Photons are not like massive particles. Such particles WILL interact in some way with nearby particles. I think V50 is saying that while photons of a certain energy can interact and produce particles, the vast majority of photons in the universe are far far below this threshold and will have effectively no interaction with each other.
 
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  • #9
Ok, my friend, You can think whatever you want. Limitations are:
1. If you create a close system (box) around whatever you are saying means close system.
2. The energy of this close system never change, now you can predict any funny photon, electron, you wish.
3. If energy of this close box changed, you are doing it wrong (not science) otherwise, you are right.
4. If you changed energy of close box (system), you are God or it's not science or better you redo it.
 
  • #10
Energydady, I cannot see how your post is in any way contributing to this thread. Are you sure you are in the correct thread?
 
  • #11
Energydady:
Your premise for points 2 thru 4 hinge on point #1. The Universe is a closed system. Has anyone ever proven irrefutably that the universe is a closed system? If so I would like to see it. If not points 2 thru 4 are irrelevant. Is there even an actual 'definition' as to 'what' the 'universe' really is?

But I think everyone is straying away from my original question. In accordance with contemporary theory, a particle may come into existence 'momentarily', borrowing energy from the vacuum. If we assume for argument sake that this indeed may occur, then my question remains unanswered.

And if the photon thing is an issue, please feel free to substitute another particle that you are more comfortable with. Proton? Electron? Neutrino?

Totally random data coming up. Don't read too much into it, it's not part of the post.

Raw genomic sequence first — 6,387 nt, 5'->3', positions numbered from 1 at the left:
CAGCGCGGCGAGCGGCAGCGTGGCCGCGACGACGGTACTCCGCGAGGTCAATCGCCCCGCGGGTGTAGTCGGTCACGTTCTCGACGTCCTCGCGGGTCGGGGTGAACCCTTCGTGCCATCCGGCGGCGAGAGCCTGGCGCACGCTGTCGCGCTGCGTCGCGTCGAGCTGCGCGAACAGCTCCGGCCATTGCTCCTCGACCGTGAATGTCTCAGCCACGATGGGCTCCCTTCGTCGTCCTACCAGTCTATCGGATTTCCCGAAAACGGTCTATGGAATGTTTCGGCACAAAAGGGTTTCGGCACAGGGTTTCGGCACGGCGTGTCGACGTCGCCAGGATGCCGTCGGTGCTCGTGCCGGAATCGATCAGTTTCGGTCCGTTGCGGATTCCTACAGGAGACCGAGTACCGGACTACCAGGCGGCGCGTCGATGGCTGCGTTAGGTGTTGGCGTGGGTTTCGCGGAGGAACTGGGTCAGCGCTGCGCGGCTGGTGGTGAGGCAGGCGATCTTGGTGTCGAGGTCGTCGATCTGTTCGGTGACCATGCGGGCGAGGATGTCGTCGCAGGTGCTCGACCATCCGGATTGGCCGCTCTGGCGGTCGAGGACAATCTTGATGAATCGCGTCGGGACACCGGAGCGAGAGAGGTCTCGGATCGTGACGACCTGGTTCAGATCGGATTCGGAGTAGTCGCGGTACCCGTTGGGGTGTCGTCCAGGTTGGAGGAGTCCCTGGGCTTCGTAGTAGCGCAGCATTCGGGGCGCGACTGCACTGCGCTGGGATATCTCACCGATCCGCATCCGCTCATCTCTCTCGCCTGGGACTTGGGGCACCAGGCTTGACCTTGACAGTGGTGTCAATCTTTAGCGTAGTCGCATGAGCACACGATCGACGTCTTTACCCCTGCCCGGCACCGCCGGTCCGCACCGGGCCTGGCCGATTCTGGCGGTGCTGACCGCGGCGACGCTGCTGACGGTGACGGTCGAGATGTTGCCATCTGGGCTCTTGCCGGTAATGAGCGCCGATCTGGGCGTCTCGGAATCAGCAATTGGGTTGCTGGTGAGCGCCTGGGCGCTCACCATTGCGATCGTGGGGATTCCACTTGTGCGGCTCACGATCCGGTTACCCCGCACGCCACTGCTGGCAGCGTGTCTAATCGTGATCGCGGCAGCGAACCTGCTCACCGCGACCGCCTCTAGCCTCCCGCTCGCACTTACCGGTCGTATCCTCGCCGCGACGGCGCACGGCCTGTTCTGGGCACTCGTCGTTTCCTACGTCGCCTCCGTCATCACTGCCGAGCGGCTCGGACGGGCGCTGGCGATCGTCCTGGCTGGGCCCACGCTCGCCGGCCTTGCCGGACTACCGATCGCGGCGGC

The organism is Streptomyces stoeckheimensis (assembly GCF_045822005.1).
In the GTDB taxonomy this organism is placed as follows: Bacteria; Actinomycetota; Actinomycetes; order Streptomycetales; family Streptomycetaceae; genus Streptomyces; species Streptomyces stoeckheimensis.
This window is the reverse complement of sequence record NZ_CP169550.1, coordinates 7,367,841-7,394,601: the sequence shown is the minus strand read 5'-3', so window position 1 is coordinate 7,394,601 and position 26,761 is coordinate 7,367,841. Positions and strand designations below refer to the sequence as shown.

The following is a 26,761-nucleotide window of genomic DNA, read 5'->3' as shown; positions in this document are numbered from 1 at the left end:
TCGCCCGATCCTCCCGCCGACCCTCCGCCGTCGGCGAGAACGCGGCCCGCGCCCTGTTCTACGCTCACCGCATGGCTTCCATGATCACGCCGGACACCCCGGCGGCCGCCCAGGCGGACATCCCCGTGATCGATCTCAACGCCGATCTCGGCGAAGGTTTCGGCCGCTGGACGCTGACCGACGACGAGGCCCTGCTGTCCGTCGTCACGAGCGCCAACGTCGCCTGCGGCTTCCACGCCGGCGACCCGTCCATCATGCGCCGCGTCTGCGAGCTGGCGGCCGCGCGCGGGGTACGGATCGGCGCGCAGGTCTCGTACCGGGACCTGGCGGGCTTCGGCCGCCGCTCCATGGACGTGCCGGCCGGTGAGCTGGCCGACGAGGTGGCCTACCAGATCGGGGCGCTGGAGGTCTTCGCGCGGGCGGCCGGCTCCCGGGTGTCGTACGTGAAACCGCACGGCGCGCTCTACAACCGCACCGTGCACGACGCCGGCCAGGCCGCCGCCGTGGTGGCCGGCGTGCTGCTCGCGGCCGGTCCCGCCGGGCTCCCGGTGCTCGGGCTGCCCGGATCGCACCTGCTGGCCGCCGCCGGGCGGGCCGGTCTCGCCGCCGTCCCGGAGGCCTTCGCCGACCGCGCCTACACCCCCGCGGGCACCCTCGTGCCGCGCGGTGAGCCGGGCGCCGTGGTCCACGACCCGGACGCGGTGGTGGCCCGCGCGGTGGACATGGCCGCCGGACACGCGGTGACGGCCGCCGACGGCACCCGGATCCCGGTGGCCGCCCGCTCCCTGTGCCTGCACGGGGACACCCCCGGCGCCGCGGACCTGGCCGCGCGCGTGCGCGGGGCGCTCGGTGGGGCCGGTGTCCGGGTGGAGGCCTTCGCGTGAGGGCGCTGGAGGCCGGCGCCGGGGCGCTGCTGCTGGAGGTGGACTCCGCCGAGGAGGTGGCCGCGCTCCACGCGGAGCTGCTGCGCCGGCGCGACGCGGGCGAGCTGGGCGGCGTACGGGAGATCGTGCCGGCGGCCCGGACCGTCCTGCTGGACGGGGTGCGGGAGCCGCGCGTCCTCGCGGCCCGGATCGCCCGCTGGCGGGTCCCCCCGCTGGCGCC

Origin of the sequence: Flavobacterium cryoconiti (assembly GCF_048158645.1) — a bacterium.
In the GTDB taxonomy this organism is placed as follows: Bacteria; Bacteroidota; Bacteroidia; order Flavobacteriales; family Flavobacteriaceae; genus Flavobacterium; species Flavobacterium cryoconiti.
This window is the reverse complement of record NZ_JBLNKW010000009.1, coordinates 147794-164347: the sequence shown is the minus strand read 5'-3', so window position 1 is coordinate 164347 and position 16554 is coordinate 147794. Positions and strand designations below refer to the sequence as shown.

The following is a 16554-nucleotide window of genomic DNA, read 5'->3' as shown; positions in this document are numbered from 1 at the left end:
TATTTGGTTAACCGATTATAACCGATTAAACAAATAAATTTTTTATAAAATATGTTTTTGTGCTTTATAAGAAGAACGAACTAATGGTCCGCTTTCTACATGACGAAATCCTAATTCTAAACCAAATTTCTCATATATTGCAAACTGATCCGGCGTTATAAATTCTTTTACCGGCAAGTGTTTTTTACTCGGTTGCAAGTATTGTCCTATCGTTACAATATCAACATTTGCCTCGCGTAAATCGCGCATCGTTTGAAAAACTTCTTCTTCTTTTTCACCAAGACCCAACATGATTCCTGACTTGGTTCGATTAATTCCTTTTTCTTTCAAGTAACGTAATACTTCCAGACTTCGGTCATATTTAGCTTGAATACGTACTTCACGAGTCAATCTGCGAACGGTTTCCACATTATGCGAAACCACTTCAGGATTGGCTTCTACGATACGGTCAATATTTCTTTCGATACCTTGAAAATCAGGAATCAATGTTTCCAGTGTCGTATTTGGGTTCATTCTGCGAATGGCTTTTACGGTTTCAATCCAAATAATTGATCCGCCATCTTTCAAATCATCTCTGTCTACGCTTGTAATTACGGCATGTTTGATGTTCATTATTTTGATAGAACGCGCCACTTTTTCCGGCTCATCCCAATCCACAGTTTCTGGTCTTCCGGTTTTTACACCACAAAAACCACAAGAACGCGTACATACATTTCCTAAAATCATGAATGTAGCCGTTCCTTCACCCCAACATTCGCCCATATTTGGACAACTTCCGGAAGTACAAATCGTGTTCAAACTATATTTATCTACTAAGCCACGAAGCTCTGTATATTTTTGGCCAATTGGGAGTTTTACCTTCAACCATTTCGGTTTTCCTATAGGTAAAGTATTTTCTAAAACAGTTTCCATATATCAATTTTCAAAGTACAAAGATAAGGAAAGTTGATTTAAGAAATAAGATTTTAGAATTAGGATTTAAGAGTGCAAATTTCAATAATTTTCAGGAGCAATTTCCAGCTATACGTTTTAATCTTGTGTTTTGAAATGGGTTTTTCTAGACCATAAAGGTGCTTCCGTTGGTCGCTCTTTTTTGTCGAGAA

• #12
IF virtual particles exist, then there is still no interaction between the photon and virtual photon.
 
  • #13
Vanadium 50 said:
Yes, but the interaction rate is highly suppressed. It's not what people think of when they think "matter-antimatter annihilation". The answer to the question "what happens when two photons meet" is, >99.99% of the time, "nothing".

Well, it may happen a lot more than you think in our universe. It depends on the environment of the photons. [tex]\gamma \gamma \rightarrow M^{+}M^{-}[/tex] is a very valid solutions for photons which are concerned with high energy physics. Still while photons have no interactive forces, there is still the question of some kind of ''concentration'' or ''binding'' of photon energy to produce these new particles.
 
  • #14
What's the M's stand for there?
 

Related to What happens when a photon meets a virtual photon of the same wavelength?

1. What is a virtual photon?

A virtual photon is a theoretical particle that does not have physical existence but is used to explain interactions between real particles. It carries the electromagnetic force and is exchanged between charged particles during interactions.

2. How does a virtual photon differ from a real photon?

A real photon has measurable properties such as energy and momentum, while a virtual photon does not. Real photons also travel at the speed of light, while virtual photons do not have a fixed velocity.

3. What happens when a real photon meets a virtual photon?

When a real photon interacts with a virtual photon of the same wavelength, they can exchange energy and momentum. This interaction can affect the path and behavior of both particles.

4. Can a virtual photon be detected?

No, virtual photons cannot be directly detected because they do not have physical existence. However, their effects can be observed through interactions with real particles.

5. Why do scientists use virtual photons in their theoretical models?

Virtual photons are used in theoretical models because they help explain and predict the behavior of particles in interactions. They also provide a way to understand the fundamental forces of nature, such as the electromagnetic force.